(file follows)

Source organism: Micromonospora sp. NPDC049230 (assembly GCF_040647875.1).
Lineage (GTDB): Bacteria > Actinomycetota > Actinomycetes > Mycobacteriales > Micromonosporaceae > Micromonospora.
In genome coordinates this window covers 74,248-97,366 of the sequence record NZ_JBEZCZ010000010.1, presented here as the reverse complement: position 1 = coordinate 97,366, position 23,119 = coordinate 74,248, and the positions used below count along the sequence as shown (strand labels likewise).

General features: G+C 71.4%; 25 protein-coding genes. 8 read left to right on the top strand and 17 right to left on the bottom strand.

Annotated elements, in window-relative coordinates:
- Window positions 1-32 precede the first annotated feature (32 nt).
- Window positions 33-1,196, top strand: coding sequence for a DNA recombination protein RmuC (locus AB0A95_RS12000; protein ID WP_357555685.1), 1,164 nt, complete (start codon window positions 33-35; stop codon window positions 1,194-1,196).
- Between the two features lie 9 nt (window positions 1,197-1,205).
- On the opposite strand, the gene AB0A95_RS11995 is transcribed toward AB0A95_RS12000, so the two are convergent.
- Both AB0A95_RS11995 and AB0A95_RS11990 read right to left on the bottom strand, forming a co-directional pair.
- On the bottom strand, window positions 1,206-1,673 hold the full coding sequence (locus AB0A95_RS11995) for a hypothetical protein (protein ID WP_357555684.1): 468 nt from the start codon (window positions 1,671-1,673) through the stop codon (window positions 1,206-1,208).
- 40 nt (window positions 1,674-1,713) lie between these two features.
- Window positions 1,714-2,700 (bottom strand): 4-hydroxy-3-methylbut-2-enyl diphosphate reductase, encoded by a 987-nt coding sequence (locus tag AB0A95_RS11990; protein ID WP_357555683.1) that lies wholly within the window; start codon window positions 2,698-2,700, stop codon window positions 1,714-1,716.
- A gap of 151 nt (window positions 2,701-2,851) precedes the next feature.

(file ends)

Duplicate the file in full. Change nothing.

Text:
Source organism: Micromonospora sp. NPDC049230 (assembly GCF_040647875.1).
Lineage (GTDB): Bacteria > Actinomycetota > Actinomycetes > Mycobacteriales > Micromonosporaceae > Micromonospora.
In genome coordinates this window covers 74,248-97,366 of the sequence record NZ_JBEZCZ010000010.1, presented here as the reverse complement: position 1 = coordinate 97,366, position 23,119 = coordinate 74,248, and the positions used below count along the sequence as shown (strand labels likewise).

General features: G+C 71.4%; 25 protein-coding genes. 8 read left to right on the top strand and 17 right to left on the bottom strand.

Annotated elements, in window-relative coordinates:
- Window positions 1-32 precede the first annotated feature (32 nt).
- Window positions 33-1,196, top strand: coding sequence for a DNA recombination protein RmuC (locus AB0A95_RS12000; protein ID WP_357555685.1), 1,164 nt, complete (start codon window positions 33-35; stop codon window positions 1,194-1,196).
- Between the two features lie 9 nt (window positions 1,197-1,205).
- On the opposite strand, the gene AB0A95_RS11995 is transcribed toward AB0A95_RS12000, so the two are convergent.
- Both AB0A95_RS11995 and AB0A95_RS11990 read right to left on the bottom strand, forming a co-directional pair.
- On the bottom strand, window positions 1,206-1,673 hold the full coding sequence (locus AB0A95_RS11995) for a hypothetical protein (protein ID WP_357555684.1): 468 nt from the start codon (window positions 1,671-1,673) through the stop codon (window positions 1,206-1,208).
- 40 nt (window positions 1,674-1,713) lie between these two features.
- Window positions 1,714-2,700 (bottom strand): 4-hydroxy-3-methylbut-2-enyl diphosphate reductase, encoded by a 987-nt coding sequence (locus tag AB0A95_RS11990; protein ID WP_357555683.1) that lies wholly within the window; start codon window positions 2,698-2,700, stop codon window positions 1,714-1,716.
- A gap of 151 nt (window positions 2,701-2,851) precedes the next feature.